Using Meta Descriptions

In Improve snippets with a meta description makeover on the Google Webmaster Central blog, an explanation of how Google provides page description information and uses meta descriptions provides valuable information in controlling the appearance of your site’s pages in Google search results. It is encouraging to see this thorough explanation as I have been confused as to the benefit of meta descriptions and the priority one should give to customizing them for each page.

The meta description is one place Google (or any search engine) can get your page snippet — the short text preview Google displays for each web result — from. This is preferable as it gives you control of what is displayed as the page description for search results rather than an extract from your page or other sources.

To summarize, it seems to me the key points for meta descriptions are:

  • Quality meta descriptions without keyword stuffing are more likely to be used as a page description.
  • Provide a different description for each page. Use site level descriptions for the main page and other aggregation pages and page specific descriptions for other pages.
  • Descriptions should be human readable. Use a sentence structure when appropriate, or clearly tagged and separated information for permalink pages such as blog post or product pages.
  • While not addressed in the Google article, it is touched on in the comments. Keep your descriptions short so they are not cut off. It appears descriptions are limited to between 140 and 160 characters. Keep the important information at the beginning of the description if you must exceed the character limit (approximately two lines in Google’s search results). Tweak your descriptions when you see them truncated on Google’s search results to provide the best results.

Considering this information, I need to look at an automated way to insert appropriate meta descriptions on every page. My previous standard was a site level meta description for every page, or just the home page. If I cannot find a satisfactory plugin myself I will add that to the list of development tasks I have. Once developed, this is something I can easily provide to clients to maximize the appropriateness of their meta descriptions in an automated way. This is the type of value-add I like to offer my clients. If only I had more time to focus on these tasks.

Getting a Site Indexed

Something I have learned the past few years while talking to friends and clients regarding new or existing web sites is the lack of understanding of how search engines index your site’s content and how that content shows up in search results. Of course that is the basis of the Search Engine Optimization (SEO) industry, of which I am not a big fan (that explanation is for a later post). A recent post by Matt Cutts of Google on the changes in the frequency of index updates is very interesting and displays how far the industry has come in just the last 7 years.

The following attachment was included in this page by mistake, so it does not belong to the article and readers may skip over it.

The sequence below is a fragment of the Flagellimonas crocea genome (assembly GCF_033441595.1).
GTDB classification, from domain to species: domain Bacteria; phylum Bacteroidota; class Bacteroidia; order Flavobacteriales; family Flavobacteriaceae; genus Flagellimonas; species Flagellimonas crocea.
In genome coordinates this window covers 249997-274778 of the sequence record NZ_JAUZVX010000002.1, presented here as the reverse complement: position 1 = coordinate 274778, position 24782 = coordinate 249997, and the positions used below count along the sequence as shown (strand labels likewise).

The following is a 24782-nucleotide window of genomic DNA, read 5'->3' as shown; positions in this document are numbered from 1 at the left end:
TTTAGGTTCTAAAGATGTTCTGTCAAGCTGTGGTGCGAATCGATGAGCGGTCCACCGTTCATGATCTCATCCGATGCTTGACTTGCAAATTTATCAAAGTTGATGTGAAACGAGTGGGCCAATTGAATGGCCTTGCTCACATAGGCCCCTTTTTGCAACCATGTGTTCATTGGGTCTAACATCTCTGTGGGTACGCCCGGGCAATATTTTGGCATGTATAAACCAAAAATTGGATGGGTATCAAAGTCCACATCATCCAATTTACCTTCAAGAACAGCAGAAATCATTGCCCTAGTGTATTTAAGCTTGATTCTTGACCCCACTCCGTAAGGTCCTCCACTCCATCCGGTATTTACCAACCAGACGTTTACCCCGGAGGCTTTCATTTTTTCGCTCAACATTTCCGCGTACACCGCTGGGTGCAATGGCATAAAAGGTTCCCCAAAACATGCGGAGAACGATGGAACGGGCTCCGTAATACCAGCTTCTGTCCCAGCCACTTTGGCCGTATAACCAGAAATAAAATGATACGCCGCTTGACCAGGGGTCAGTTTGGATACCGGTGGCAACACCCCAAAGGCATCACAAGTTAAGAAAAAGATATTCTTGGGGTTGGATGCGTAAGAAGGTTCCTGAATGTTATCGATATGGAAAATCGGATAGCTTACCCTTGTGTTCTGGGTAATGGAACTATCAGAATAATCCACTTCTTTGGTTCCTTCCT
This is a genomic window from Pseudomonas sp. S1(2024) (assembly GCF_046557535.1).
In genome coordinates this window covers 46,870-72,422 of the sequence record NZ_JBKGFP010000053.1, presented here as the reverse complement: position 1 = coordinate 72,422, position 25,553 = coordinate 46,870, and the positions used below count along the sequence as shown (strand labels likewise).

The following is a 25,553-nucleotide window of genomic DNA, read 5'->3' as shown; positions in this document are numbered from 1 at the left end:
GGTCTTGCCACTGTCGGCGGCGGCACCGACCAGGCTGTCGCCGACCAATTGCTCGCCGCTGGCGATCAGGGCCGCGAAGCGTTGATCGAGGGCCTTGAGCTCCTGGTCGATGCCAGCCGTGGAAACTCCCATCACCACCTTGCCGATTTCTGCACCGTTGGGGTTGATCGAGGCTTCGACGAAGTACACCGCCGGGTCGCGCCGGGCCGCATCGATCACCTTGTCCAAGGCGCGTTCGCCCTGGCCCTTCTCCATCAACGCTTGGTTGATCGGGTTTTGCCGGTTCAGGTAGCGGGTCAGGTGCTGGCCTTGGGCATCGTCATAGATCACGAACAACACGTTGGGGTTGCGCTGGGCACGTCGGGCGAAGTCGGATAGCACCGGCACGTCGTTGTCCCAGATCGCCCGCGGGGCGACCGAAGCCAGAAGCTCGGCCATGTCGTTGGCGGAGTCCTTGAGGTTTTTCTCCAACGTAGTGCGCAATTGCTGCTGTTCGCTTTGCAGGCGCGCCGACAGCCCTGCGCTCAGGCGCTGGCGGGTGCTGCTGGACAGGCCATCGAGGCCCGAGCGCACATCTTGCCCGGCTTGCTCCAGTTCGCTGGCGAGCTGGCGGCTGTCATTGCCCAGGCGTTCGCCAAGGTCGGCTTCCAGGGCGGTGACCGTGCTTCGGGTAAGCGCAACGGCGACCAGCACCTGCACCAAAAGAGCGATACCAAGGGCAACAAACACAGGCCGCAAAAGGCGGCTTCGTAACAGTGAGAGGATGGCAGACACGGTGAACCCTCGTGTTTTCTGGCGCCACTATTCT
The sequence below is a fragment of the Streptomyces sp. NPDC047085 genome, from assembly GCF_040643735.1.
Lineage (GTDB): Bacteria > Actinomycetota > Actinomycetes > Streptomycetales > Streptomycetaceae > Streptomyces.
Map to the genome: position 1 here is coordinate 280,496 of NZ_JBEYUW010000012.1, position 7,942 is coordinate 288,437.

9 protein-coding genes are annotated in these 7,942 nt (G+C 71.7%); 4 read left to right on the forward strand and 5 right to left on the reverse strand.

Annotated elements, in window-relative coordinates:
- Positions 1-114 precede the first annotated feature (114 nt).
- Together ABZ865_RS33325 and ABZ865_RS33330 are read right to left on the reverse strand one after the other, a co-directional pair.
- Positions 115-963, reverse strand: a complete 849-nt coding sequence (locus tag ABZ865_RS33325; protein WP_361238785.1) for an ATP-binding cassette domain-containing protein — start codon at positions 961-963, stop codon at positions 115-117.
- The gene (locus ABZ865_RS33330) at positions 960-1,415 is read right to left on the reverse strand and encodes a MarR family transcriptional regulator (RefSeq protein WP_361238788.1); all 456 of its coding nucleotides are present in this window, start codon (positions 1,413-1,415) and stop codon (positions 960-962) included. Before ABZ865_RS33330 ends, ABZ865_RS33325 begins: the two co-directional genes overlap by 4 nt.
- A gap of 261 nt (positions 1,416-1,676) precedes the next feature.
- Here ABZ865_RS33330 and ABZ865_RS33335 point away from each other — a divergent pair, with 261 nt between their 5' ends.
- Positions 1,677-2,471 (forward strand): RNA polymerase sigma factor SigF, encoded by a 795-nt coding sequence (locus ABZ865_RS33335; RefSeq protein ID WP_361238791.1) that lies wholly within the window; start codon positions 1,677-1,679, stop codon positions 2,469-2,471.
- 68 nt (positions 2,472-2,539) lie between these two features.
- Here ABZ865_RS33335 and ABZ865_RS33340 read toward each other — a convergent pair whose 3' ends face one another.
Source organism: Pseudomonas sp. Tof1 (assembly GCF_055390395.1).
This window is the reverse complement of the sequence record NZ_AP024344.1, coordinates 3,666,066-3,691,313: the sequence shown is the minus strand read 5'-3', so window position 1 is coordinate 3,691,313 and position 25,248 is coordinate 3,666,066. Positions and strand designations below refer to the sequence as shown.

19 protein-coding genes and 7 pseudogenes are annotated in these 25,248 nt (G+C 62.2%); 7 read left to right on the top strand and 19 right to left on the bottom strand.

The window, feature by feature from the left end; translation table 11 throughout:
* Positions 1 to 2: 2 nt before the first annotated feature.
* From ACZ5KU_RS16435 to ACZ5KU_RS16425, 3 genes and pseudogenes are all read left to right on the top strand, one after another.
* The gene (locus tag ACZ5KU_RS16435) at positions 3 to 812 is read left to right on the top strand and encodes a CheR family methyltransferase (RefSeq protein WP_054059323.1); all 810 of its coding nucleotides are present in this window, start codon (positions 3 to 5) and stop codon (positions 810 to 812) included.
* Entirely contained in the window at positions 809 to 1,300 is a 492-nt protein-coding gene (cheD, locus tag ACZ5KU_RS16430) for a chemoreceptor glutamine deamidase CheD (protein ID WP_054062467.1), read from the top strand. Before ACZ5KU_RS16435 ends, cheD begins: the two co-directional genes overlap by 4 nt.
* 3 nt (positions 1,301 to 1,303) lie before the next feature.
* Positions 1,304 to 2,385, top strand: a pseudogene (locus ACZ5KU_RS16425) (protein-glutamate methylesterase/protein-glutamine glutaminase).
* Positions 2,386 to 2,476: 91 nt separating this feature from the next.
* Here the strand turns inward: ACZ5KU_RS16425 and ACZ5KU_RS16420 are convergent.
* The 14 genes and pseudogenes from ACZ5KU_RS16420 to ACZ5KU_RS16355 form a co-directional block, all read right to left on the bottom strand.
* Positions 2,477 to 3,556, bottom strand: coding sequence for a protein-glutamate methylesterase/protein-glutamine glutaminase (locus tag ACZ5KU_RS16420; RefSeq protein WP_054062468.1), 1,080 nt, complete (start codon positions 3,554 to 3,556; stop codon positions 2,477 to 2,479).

Matt states that in 2000 when he joined Google there was a 3-4 month period where they did not update their index at all and another search engine went for over a year without updating their index (perhaps one of the casualties of the search engine shake up). This would mean that no new sites or new content from existing sites would show up in searches until the index update. It was mid-2000 when Google started regular monthly index updates, driving the search engine industry to provide accurate and fresh results for searchers.

Since then Google has been improving their index updates to the point where things can appear in the index only minutes after being posted. Of course, other search engines have had to follow suit. This is where I appreciate Google’s focus on their search customers (although content owners love fresh results as well).

Changes in technology have helped Google reach these new levels of freshness. Instead of Google spiders having to crawl each site daily (which is impossible for them to do when they are indexing billions of sites) sites can ping Google when they have updates. This is possible now with the rise of RSS and sitemaps. Sites do not have to be a traditional blog to utilize these techniques either.